The World’s Biggest Carbon-Sucking Machine Turns CO2 into Rock

By: | September 10th, 2021

Image courtesy: Climeworks

According to a new report, worldwide climate change has resulted in a fivefold increase in the number of disasters over the 50-year period.

Extreme floods are drowning Europe and Asia, and exceptional heat and drought have badly affected western North America. A major climate report by the U.N.’s climate body has come to the conclusion that global warming is accelerating. And CO2 produced by human activities is the largest contributor to global warming. 

So, a Swiss start-up Climeworks has built the world’s largest plant in Iceland. The plant is designed to suck carbon dioxide out of the air and deposit it underground. Climeworks has teamed up with Carbfix, an Icelandic carbon storage firm to develop this plant.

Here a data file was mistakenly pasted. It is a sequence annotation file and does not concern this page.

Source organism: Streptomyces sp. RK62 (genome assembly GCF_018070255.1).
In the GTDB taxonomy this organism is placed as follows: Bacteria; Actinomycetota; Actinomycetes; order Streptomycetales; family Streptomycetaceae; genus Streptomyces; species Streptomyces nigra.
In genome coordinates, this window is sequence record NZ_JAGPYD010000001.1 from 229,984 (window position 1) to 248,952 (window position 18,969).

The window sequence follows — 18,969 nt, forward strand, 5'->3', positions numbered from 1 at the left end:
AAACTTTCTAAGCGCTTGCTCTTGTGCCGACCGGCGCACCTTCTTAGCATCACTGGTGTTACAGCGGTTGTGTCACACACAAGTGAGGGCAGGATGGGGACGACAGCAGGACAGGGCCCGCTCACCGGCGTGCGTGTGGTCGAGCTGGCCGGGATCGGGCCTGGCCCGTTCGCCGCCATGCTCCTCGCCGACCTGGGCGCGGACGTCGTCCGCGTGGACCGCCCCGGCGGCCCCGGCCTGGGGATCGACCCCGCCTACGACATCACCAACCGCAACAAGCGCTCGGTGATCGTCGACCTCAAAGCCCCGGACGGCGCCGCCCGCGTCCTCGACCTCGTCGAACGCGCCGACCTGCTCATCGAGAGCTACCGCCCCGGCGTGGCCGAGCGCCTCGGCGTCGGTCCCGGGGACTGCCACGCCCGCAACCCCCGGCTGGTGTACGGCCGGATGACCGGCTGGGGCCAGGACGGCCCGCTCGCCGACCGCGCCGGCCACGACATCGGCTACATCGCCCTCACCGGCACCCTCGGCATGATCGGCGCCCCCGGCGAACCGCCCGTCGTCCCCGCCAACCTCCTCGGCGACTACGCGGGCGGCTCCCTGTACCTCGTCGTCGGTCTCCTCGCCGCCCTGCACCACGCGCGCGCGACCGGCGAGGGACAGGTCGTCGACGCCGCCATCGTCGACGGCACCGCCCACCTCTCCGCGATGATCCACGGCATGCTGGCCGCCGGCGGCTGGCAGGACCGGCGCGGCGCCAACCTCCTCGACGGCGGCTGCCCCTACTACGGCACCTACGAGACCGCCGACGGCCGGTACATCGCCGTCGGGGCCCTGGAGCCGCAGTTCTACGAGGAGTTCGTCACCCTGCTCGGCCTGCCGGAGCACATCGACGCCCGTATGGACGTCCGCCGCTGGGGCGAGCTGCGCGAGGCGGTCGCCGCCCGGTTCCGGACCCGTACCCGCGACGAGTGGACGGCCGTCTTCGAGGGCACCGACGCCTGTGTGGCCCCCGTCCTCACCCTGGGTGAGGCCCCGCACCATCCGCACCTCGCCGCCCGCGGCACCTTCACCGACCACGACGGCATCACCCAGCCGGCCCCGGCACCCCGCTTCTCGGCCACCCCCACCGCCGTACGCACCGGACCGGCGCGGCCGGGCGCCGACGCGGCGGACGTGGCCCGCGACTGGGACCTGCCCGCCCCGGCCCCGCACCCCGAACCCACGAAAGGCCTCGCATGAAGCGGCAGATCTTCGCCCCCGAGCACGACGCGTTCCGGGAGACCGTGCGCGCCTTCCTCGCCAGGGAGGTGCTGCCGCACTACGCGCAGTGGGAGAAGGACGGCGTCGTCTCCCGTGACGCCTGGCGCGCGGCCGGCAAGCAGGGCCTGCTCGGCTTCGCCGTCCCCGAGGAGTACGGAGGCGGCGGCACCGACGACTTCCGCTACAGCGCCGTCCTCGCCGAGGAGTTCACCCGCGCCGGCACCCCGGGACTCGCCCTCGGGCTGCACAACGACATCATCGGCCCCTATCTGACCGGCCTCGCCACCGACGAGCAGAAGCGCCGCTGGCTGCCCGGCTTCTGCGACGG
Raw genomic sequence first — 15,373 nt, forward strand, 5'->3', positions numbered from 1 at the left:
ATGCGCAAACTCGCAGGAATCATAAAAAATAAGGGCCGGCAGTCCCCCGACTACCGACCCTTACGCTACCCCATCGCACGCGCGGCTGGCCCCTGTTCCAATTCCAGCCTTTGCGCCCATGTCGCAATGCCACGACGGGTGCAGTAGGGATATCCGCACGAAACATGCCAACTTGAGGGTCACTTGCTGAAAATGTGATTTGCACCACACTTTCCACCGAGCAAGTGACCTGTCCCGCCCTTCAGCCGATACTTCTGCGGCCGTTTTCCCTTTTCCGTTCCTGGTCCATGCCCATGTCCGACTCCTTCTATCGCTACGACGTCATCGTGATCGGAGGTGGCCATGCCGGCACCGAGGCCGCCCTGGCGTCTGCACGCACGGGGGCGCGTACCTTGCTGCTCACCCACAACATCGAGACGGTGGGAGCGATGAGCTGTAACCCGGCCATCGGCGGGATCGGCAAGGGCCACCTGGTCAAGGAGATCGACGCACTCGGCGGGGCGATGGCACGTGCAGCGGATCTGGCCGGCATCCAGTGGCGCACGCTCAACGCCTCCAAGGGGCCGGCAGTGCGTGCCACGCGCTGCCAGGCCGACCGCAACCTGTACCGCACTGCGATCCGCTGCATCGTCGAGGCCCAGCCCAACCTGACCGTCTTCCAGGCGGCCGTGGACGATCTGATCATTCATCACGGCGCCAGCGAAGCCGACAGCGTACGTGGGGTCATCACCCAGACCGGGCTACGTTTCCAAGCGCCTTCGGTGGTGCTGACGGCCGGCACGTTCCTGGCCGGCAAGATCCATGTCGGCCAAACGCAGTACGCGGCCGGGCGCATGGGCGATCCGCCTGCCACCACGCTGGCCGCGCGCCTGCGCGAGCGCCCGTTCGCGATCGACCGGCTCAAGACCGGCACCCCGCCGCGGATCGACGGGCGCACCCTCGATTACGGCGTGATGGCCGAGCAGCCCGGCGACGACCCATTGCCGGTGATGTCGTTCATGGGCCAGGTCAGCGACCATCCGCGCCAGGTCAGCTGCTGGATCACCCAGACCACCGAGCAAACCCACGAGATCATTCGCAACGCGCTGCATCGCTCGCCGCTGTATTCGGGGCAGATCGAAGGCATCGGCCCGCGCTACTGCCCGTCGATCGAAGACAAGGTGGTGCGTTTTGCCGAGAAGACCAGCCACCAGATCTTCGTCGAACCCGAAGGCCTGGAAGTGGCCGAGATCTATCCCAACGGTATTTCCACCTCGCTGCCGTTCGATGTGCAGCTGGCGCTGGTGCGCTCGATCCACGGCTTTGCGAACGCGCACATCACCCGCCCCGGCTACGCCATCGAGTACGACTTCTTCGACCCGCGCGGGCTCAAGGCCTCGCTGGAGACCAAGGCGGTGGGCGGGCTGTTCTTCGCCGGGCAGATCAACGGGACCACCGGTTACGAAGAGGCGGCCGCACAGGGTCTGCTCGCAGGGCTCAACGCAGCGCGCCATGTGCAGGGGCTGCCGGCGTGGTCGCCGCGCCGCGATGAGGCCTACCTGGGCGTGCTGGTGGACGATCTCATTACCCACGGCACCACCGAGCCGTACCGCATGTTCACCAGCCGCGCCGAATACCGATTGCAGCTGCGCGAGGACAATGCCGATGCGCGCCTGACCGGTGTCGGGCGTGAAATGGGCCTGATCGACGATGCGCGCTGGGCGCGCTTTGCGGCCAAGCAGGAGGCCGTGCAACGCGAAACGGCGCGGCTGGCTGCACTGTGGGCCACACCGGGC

This plant, named “Orca” is expected to suck about 4,400 tons of CO2 out of the air every year. This amount of CO2 is roughly equivalent to the emissions of roughly 870 cars.

Orca is made up of multiple shipping container-like units. These units use high-tech filters and fans to suck up the surrounding air. Once the air passes through these fans, CO2 sticks to large filters. So they filter out the CO2, mix it with water, and then pump it into deep underground wells. Eventually, it will be compressed into rock.

Supporters of carbon capture and storage believe these technologies can help to brighten our world’s atmosphere’s future. But, according to critics, the technology is expensive and might take decades to operate at scale.

Nidhi Goyal

Nidhi is a gold medalist Post Graduate in Atmospheric and Oceanic Sciences.

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